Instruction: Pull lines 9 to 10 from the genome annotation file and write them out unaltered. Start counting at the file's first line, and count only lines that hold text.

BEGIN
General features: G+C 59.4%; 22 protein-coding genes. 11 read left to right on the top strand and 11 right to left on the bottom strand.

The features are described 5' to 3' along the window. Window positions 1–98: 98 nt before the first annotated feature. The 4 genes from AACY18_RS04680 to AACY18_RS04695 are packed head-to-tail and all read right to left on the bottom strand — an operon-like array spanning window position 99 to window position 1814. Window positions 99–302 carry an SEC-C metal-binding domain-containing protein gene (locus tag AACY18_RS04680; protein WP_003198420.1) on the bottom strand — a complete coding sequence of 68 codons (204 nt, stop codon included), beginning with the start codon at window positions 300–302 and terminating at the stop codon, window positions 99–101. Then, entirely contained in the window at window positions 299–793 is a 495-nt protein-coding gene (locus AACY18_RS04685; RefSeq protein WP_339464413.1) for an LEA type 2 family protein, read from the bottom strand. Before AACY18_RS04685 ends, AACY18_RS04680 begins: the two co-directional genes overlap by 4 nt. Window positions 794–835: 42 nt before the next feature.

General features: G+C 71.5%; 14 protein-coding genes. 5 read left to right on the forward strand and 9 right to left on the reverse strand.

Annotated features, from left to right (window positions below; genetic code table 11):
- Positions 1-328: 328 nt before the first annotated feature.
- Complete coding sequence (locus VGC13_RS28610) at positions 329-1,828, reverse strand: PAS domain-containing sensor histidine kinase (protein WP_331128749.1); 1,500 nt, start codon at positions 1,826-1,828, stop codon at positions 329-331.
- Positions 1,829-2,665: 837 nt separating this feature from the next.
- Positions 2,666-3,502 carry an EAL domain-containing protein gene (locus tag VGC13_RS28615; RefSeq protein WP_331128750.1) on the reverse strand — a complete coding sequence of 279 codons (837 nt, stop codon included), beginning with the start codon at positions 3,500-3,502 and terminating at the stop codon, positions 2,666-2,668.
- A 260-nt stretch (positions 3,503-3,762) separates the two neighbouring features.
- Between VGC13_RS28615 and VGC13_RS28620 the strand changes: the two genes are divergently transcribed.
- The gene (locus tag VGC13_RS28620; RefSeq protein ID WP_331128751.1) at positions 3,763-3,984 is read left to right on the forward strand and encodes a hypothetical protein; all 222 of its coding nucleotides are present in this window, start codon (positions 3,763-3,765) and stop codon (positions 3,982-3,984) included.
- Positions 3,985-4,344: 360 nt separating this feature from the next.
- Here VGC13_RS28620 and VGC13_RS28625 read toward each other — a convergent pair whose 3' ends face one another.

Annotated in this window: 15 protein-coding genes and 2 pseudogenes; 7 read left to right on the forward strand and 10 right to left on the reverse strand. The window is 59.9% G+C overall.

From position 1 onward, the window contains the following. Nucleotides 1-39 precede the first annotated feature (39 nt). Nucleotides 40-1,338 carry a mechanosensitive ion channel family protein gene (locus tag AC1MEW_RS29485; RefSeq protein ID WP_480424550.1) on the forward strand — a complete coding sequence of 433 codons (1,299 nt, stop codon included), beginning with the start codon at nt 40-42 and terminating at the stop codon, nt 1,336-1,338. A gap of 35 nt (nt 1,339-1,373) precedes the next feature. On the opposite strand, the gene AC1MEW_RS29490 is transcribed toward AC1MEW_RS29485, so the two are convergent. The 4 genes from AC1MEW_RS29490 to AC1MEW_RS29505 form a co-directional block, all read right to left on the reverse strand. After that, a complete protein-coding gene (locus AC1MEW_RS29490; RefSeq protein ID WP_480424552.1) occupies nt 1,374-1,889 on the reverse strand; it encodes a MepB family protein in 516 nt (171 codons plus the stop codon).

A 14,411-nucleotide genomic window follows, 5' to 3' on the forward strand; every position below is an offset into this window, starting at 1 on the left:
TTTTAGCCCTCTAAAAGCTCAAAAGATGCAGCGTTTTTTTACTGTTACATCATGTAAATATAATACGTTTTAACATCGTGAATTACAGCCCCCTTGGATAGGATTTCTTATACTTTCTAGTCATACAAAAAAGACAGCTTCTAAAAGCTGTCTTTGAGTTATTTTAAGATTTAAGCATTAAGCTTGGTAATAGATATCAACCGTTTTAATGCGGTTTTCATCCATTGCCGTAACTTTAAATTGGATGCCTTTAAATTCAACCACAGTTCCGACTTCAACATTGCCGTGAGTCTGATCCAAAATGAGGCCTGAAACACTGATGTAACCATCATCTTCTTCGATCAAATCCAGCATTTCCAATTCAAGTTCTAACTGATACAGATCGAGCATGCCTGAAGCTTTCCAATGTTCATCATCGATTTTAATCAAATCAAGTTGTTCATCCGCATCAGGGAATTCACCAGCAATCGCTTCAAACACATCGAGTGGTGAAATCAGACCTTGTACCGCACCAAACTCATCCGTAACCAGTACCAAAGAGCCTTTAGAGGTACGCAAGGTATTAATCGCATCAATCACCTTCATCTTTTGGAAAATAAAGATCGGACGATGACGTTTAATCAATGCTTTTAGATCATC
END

- A 260-nt stretch (positions 3,503-3,762) separates the two neighbouring features.
- Between VGC13_RS28615 and VGC13_RS28620 the strand changes: the two genes are divergently transcribed.